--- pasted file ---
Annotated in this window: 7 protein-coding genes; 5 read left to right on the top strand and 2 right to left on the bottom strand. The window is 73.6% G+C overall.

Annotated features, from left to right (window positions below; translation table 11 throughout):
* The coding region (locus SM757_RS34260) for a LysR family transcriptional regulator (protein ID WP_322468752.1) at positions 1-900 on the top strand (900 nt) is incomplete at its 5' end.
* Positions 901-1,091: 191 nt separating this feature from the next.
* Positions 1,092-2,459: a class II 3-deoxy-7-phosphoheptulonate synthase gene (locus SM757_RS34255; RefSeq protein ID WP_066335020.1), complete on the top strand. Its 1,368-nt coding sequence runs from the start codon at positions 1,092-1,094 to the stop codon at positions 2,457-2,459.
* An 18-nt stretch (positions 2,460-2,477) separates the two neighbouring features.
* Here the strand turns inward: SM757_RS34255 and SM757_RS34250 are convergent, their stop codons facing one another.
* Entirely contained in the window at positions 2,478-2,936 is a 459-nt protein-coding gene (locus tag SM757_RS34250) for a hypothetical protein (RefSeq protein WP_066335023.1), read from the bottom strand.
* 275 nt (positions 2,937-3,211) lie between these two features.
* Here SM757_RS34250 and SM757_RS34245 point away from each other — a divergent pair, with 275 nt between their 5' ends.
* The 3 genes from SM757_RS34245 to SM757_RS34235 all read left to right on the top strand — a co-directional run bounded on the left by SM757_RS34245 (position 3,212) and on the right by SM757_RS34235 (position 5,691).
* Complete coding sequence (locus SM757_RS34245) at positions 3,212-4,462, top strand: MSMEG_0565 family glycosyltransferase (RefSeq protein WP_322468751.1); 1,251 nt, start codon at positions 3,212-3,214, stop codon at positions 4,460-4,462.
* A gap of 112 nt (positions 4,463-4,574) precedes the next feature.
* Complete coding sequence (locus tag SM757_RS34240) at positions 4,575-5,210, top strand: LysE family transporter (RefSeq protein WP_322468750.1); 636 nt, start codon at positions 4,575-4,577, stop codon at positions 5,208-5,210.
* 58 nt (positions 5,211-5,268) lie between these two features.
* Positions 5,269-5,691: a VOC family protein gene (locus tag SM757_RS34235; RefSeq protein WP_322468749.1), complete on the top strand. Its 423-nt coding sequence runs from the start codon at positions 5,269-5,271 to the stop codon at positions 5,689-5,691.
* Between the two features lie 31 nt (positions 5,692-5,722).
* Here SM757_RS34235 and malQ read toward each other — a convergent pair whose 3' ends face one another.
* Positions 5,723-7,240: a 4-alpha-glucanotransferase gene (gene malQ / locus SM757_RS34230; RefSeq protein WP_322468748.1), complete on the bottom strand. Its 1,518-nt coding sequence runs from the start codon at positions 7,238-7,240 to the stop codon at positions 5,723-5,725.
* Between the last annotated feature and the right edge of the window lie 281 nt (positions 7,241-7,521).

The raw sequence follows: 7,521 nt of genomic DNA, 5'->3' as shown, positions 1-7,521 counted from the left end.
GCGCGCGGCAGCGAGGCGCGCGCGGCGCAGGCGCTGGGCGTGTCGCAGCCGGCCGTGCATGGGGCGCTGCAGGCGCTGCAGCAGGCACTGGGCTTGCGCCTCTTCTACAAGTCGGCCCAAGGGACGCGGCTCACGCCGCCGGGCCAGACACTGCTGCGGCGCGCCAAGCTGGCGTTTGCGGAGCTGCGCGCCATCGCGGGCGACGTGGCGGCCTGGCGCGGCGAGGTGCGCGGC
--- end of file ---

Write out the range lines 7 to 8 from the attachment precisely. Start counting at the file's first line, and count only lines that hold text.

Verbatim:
* Here the strand turns inward: SM757_RS34255 and SM757_RS34250 are convergent, their stop codons facing one another.
* Entirely contained in the window at positions 2,478-2,936 is a 459-nt protein-coding gene (locus tag SM757_RS34250) for a hypothetical protein (RefSeq protein WP_066335023.1), read from the bottom strand.